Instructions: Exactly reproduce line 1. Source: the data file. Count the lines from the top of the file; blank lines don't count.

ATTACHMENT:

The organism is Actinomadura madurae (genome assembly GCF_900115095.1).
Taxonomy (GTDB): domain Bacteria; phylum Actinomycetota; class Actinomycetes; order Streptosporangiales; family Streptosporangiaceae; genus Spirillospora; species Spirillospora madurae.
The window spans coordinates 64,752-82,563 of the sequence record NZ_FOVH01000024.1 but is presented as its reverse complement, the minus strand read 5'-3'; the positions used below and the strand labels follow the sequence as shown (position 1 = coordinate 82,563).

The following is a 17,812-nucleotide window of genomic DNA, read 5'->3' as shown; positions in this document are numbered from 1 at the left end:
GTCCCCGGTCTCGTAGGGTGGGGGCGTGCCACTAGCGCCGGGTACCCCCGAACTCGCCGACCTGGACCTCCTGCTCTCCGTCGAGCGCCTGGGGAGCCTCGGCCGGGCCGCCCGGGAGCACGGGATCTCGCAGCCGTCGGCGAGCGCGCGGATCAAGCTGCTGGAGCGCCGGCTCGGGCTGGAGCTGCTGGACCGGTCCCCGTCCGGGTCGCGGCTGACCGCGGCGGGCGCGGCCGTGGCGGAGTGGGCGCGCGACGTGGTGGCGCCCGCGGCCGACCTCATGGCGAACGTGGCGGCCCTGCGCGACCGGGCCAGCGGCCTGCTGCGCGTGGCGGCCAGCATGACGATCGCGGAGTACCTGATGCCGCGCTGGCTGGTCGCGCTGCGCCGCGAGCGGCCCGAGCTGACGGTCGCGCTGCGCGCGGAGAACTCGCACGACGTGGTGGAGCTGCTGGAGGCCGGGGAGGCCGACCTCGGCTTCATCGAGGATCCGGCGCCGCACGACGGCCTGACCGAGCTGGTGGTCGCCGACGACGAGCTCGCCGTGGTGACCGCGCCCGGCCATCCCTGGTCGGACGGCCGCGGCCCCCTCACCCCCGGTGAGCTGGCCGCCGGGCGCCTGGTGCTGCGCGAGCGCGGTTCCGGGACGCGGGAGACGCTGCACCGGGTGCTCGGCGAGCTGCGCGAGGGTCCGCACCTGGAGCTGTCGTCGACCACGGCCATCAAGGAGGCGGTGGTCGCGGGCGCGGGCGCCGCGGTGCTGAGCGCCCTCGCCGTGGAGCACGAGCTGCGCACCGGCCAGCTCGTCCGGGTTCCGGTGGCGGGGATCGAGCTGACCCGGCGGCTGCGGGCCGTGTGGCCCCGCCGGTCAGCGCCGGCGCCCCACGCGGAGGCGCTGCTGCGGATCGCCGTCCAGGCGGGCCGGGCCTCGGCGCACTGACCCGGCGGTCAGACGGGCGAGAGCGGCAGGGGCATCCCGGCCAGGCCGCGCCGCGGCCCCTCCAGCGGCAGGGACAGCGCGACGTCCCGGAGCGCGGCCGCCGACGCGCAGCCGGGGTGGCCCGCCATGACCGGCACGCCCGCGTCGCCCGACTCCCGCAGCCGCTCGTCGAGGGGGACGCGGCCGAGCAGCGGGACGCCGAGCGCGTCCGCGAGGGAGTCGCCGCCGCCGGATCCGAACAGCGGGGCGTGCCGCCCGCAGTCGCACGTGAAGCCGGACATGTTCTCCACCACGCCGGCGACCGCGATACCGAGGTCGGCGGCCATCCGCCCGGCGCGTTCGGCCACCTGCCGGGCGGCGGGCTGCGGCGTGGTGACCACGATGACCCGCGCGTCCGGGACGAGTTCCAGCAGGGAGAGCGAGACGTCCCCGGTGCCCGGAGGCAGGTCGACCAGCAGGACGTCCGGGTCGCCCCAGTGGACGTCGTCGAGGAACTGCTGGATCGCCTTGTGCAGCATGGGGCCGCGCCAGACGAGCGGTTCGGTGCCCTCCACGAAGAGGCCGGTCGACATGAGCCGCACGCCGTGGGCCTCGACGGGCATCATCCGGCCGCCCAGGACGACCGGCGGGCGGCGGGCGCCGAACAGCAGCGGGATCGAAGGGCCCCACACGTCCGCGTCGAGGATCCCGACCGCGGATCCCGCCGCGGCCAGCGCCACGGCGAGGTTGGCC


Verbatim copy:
The organism is Actinomadura madurae (genome assembly GCF_900115095.1).